Nausea and vomiting perspectives among children receiving moderate to highly emetogenic chemotherapy treatment
Background: Chemotherapy-induced nausea and vomiting (CINV) are common adverse effects, but occurrences among pediatric oncology patients are not well documented. Objective: The primary aim was to describe anticipatory, acute, and delayed CINV among children with cancer from the child's, caregiver's, and nurse's perspective. A secondary aim evaluates the correlation of CINV among the child's, caregiver's, and nurse's perspectives. Methods: CINV perspectives were evaluated before, during, and after a single course of highly or moderately emetogenic chemotherapy. CINV were evaluated among 40 pediatric cancer patients using the Adapted Rhodes Index of Nausea and Vomiting for Pediatrics, among their caregivers using the Adapted Rhodes Index of Nausea and Vomiting for Parents, and among their nurses using the National Cancer Institute Nausea and Vomiting Grading Criteria. Results: CINV were reported by the patient, caregiver, and nurse at all times, with the most frequent reports occurring in the delayed period. Patient's mean total nausea and vomiting scores increased significantly over time. Patient reports of anticipatory, acute, and delayed CINV correlated with caregiver and nurse reports except for anticipatory nausea between the nurse and patient. Conclusions: CINV occurred throughout the chemotherapy course, with delayed CINV occurring most frequently and with greater severity and distress. Caregiver CINV reports correlated closely with patient reports. Implications for Practice: Nurses need to be aware of the frequency, severity, and distress of CINV throughout the chemotherapy regimen. CINV can occur before and after chemotherapy treatment and should be assessed so that appropriate interventions can be implemented. © 2012 Wolters Kluwer Health | Lippincott Williams & Wilkins.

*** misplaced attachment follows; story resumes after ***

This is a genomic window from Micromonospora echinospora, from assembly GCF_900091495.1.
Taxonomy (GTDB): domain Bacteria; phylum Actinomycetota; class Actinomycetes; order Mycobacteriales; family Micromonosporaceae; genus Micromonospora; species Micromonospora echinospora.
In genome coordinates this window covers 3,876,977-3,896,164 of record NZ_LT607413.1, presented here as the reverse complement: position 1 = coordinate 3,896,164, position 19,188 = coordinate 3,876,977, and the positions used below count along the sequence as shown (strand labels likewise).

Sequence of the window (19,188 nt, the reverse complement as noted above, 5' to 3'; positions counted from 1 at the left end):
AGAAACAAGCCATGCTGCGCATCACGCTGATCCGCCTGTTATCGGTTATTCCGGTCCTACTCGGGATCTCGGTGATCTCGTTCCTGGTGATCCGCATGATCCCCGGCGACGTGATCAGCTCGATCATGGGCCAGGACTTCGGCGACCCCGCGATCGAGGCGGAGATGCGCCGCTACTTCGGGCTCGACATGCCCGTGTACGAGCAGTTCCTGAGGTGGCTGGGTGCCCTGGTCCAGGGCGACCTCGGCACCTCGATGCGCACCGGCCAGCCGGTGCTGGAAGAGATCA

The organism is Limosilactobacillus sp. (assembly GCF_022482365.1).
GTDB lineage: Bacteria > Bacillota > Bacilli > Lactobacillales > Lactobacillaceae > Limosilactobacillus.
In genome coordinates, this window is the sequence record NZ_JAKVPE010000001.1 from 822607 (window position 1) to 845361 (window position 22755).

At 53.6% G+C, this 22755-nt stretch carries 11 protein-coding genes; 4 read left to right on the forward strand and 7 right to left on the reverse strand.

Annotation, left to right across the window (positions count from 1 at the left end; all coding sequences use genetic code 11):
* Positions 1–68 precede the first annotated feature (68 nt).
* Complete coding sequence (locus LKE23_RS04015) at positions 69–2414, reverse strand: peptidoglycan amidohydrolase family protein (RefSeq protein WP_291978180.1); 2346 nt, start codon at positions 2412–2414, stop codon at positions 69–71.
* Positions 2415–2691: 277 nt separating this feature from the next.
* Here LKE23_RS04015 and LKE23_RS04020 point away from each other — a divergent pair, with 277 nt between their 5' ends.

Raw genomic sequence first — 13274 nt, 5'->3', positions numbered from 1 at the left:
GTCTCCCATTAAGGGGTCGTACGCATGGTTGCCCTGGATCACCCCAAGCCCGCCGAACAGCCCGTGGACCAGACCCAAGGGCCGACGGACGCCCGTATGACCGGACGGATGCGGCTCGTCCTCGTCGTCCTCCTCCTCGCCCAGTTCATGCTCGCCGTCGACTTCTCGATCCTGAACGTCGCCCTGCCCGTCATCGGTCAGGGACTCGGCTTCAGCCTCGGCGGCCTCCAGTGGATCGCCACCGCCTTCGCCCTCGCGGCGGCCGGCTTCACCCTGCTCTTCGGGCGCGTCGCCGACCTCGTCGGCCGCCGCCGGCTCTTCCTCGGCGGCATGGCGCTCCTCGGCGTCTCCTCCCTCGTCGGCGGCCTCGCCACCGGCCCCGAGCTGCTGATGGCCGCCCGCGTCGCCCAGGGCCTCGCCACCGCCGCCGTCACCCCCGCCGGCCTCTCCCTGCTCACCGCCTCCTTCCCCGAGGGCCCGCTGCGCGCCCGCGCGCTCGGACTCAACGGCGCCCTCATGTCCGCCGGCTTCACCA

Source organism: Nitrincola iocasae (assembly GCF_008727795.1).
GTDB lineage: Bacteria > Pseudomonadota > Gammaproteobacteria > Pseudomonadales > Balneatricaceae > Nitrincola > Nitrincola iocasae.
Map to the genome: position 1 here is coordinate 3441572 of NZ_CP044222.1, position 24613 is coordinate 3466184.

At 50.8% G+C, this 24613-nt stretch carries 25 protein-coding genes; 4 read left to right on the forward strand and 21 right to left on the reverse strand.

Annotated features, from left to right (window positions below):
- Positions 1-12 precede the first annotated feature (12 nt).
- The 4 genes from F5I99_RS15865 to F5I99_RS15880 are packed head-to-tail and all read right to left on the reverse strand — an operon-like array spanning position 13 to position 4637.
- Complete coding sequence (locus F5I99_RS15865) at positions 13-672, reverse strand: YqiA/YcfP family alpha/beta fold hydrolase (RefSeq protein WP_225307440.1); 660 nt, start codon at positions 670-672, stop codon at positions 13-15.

Rodgers, C; Kollar, D; Taylor, O; Bryant, R; Crockett, K; Gregurich, MA; Hockenberry, M
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